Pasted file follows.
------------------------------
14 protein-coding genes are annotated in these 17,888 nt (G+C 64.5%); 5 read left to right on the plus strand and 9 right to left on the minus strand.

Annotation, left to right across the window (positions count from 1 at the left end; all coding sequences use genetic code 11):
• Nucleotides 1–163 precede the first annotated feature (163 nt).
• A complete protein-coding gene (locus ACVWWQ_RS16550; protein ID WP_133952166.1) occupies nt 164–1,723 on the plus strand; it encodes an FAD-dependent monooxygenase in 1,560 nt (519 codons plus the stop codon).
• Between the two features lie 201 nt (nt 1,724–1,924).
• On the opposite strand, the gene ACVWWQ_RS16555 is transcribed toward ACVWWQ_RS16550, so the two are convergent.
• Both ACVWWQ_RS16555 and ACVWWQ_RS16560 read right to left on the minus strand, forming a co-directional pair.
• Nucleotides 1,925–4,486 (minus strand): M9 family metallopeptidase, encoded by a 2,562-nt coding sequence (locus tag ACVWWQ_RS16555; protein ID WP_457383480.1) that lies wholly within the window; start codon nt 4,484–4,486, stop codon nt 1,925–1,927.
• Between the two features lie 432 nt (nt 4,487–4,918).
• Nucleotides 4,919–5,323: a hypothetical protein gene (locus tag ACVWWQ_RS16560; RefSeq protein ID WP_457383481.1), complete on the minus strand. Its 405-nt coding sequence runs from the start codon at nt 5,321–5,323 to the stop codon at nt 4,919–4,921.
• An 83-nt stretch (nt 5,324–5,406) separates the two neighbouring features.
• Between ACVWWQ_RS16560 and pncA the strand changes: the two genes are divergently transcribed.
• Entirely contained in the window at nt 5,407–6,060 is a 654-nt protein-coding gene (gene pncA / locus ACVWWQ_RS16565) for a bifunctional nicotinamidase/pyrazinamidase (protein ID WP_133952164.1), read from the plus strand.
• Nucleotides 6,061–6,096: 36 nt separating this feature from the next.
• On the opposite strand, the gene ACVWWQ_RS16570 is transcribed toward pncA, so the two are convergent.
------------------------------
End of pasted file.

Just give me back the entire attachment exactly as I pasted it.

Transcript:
14 protein-coding genes are annotated in these 17,888 nt (G+C 64.5%); 5 read left to right on the plus strand and 9 right to left on the minus strand.

Annotation, left to right across the window (positions count from 1 at the left end; all coding sequences use genetic code 11):
• Nucleotides 1–163 precede the first annotated feature (163 nt).
• A complete protein-coding gene (locus ACVWWQ_RS16550; protein ID WP_133952166.1) occupies nt 164–1,723 on the plus strand; it encodes an FAD-dependent monooxygenase in 1,560 nt (519 codons plus the stop codon).
• Between the two features lie 201 nt (nt 1,724–1,924).
• On the opposite strand, the gene ACVWWQ_RS16555 is transcribed toward ACVWWQ_RS16550, so the two are convergent.
• Both ACVWWQ_RS16555 and ACVWWQ_RS16560 read right to left on the minus strand, forming a co-directional pair.
• Nucleotides 1,925–4,486 (minus strand): M9 family metallopeptidase, encoded by a 2,562-nt coding sequence (locus tag ACVWWQ_RS16555; protein ID WP_457383480.1) that lies wholly within the window; start codon nt 4,484–4,486, stop codon nt 1,925–1,927.
• Between the two features lie 432 nt (nt 4,487–4,918).
• Nucleotides 4,919–5,323: a hypothetical protein gene (locus tag ACVWWQ_RS16560; RefSeq protein ID WP_457383481.1), complete on the minus strand. Its 405-nt coding sequence runs from the start codon at nt 5,321–5,323 to the stop codon at nt 4,919–4,921.
• An 83-nt stretch (nt 5,324–5,406) separates the two neighbouring features.
• Between ACVWWQ_RS16560 and pncA the strand changes: the two genes are divergently transcribed.
• Entirely contained in the window at nt 5,407–6,060 is a 654-nt protein-coding gene (gene pncA / locus ACVWWQ_RS16565) for a bifunctional nicotinamidase/pyrazinamidase (protein ID WP_133952164.1), read from the plus strand.
• Nucleotides 6,061–6,096: 36 nt separating this feature from the next.
• On the opposite strand, the gene ACVWWQ_RS16570 is transcribed toward pncA, so the two are convergent.